The worst offender may be Pete Rose, who holds the record for the most hits ever, 4,256. Since he was caught betting on baseball and banned from the sport, he has been a prolific signer. Balls inscribed “I’m sorry I bet on baseball — Pete Rose” are being sold on Walmart.com for $189.99 and on Amazon.com for $159.95. (A ball with just his name costs $69.99.)
This segment of the memorabilia industry is an easy target for purists. “I have total disdain for the manufactured memorabilia market,” said Richard Simon, a baseball autograph dealer and authenticator. “That is what is going on right now, as opposed to Babe Ruth signing an autograph book or a photo of himself 70 years ago.”
But Mr. Steiner is unapologetic. “The last three or four years, I’ve been thinking, how do we get to the average fan who can’t afford authentic, let alone game-used?” he said. He cited ballpark dirt and the bricks from the old Yankee Stadium as affordable keepsakes. “People laugh at me about the dirt, but I’ve sold over $10 million worth of dirt.”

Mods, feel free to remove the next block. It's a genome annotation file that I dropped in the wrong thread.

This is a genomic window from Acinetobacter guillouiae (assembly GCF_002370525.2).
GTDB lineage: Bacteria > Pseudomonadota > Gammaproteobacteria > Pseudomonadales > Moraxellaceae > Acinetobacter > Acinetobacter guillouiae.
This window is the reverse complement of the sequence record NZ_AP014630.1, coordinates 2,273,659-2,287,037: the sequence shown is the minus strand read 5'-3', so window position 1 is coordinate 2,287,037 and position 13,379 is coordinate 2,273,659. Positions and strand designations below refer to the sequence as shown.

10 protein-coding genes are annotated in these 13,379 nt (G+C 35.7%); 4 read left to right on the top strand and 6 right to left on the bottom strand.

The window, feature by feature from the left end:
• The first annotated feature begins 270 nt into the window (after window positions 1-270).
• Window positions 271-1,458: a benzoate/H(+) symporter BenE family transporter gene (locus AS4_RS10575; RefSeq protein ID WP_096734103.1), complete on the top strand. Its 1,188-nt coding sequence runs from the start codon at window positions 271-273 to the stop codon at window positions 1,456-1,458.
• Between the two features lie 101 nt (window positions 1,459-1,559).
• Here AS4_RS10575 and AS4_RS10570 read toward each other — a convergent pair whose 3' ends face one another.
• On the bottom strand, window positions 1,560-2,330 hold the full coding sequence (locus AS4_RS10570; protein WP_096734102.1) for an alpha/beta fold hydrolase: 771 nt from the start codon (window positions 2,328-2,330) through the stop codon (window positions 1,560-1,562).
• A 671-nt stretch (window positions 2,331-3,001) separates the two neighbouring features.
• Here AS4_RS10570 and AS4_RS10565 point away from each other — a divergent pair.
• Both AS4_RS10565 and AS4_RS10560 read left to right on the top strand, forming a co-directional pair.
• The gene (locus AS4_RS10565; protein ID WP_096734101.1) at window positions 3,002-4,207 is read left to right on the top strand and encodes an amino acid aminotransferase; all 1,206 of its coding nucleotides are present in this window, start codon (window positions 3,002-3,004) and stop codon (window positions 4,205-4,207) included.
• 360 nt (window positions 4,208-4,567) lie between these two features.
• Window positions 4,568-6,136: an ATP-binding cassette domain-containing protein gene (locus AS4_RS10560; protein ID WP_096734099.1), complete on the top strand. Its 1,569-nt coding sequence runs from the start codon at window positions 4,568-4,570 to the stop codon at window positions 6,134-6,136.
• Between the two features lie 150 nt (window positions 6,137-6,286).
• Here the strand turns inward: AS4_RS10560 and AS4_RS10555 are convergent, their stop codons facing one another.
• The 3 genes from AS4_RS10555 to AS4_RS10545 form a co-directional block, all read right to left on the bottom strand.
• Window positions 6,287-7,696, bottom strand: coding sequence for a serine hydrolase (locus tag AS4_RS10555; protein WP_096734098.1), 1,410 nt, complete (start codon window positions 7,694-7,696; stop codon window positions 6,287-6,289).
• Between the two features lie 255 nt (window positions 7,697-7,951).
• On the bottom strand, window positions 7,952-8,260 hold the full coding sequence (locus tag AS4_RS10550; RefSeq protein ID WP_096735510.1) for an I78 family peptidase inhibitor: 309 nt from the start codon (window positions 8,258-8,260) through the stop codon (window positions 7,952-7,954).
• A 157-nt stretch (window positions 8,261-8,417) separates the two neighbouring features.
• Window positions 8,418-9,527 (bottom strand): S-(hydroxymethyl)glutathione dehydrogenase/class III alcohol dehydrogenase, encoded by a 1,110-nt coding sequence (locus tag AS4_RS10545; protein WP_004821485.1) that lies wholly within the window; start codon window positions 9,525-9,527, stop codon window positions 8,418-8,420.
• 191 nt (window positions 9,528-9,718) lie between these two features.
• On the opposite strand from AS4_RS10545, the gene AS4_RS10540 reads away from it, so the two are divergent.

Howie Schwartz, chief executive of GrandStandSports.com and a competitor to Steiner, said the relative affordability of Jeter memorabilia — ranging from $400 to $1,000 — matches up well with the huge market for him.
“Look at how many people watch baseball and how many kids play baseball,” he said. The average consumer may think 900 items is a lot. But there were 50,000 fans at Yankees Stadium that day.”
Still, while 50,000 people buying identical signed baseballs may be good for the seller, it is not good for anyone who expects the collectible to increase, or even hold, its value.
HOME RUNS The market for high-end sports memorabilia is different.
The most famous baseball collectible of all time is a baseball card known as the T206. It depicts Honus Wagner, a Hall of Fame shortstop from the early 20th century, and there are only about 60 still around. (Wagner ordered the maker, the American Tobacco Company, to stop production, legend has it, because he was not paid enough for his image or feared that children would buy cigarettes to get it.) The T206 once owned by the hockey legend Wayne Gretzky was sold in 2007 for $2.8 million to Ken Kendrick, owner of the Arizona Diamondbacks.
At the other end of the scale is the baseball Mark McGwire hit for his record-setting 70th home run in 1998. Todd McFarlane, a Hollywood producer and toymaker, bought it in 1999 for $3 million. Mr. McGwire has since admitted steroid use, and Roger Ponn, president of Roger Ponn Associated Appraisers, said he would be surprised if Mr. McFarlane could get six figures for it now.